Washington, DC and Richland, WA, U.S.A. — (METERING.COM) — August 7, 2013 – Distributed wind energy has grown more than five-fold in the United States over the past decade, accounting for more than two-thirds of all wind turbines installed in that period, according to a new study from the Pacific Northwest National Laboratory.
At the end of 2012 the 10-year cumulative installed capacity of distributed wind was more than 812 MW from more than 69,000 units.
Further in 2012 despite a drop in the number of new turbines, the combined installed capacity of new distributed wind was 175 MW, as more large turbines than previously are being used in these projects.
The report, which was prepared for the U.S. Department of Energy, is the first to assess the distributed wind market in the U.S. Compared to traditional, centralized power plants, distributed wind energy installations directly supply power to the local grid near homes, farms, businesses and communities, with turbines ranging in size from a few hundred watts to multi-megawatts.
Other findings of the report are that distributed wind installations have been documented in all 50 states plus Puerto Rico and the U.S. Virgin Islands over the past 10 years. Over that period the fastest growing states have been Vermont, Rhode Island, Wisconsin and Nevada.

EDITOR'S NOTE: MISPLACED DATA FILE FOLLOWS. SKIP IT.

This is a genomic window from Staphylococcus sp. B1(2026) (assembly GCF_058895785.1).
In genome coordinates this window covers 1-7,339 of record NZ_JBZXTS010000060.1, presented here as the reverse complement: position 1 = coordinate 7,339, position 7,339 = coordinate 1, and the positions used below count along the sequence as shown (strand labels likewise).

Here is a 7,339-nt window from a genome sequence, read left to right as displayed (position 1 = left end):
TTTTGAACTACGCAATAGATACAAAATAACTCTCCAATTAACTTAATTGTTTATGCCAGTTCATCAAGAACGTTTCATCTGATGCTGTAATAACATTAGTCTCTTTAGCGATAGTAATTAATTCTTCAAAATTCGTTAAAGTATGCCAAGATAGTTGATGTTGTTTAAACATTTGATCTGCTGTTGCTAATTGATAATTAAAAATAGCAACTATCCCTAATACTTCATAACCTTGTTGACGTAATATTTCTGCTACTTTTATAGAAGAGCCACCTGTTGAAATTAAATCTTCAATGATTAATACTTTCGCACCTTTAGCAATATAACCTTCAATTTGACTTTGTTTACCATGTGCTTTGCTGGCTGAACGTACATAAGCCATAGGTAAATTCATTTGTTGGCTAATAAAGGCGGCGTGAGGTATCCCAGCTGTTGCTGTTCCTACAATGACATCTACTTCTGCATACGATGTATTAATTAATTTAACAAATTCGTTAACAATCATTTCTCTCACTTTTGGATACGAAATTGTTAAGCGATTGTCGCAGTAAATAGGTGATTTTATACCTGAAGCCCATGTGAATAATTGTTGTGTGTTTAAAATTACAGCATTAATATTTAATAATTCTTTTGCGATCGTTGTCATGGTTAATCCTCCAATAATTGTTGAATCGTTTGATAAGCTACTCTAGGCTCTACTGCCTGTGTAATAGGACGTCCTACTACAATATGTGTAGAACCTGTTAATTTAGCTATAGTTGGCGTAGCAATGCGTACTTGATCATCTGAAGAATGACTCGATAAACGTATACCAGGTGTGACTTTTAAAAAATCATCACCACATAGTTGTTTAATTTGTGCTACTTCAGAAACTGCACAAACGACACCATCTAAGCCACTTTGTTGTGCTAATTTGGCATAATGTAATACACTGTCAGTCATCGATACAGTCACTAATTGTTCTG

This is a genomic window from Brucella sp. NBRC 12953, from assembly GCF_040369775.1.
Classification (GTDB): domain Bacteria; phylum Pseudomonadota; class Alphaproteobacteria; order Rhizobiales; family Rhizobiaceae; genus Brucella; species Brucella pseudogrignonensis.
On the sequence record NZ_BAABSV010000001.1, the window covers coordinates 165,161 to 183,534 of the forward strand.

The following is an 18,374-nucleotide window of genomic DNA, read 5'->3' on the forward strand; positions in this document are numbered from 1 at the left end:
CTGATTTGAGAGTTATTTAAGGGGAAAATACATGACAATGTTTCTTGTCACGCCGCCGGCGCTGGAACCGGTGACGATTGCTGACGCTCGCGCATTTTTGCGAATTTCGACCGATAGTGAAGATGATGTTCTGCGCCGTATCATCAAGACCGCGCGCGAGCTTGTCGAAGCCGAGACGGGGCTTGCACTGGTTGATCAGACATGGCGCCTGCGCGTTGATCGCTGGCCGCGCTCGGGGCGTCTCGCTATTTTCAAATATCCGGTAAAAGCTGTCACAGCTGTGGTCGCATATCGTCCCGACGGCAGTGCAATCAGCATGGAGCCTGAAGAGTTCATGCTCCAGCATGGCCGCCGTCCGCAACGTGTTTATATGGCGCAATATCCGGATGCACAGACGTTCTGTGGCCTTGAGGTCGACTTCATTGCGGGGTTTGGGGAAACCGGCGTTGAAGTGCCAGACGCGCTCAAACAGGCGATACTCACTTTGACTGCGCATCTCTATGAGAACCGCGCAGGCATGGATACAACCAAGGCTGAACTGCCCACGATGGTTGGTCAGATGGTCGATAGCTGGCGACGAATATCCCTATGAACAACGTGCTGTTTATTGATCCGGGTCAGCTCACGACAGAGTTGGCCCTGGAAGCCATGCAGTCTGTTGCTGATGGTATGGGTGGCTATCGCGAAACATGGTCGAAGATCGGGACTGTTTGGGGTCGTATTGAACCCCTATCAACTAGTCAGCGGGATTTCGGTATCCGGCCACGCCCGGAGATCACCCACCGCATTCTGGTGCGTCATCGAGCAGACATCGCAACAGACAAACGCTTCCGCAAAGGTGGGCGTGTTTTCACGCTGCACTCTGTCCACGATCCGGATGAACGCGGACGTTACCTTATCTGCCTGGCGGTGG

In 2012 the largest distributed wind capacity additions were in Iowa, Massachusetts, California and Wisconsin, with the majority of growth from utility-scale installations.
Looking ahead the report says an unveiling of distributed wind third party leasing by several industry leaders working together as United Wind is anticipated to boost the residential market in 2013, and industry leaders are pursuing financing models for mid-size wind with local and regional banks similar to those available for large solar projects.
However, while several distributed wind suppliers expect 2013 sales to be strong, others recognize serious challenges and continued competition with growth prospects dependent on the state of the global economy.
A second new report from the DOE reveals that in 2012, wind energy became the number one source of new U.S. electricity generation capacity for the first time – representing 43 percent of all new electric additions and accounting for $25 billion in investment.
Last year, over 13 GW of new wind power capacity were added to the U.S. grid – nearly double the wind capacity deployed in 2011 – bringing the total wind power capacity over 60 GW at the end of 2012. This also represents a more than 22-fold increase since 2000.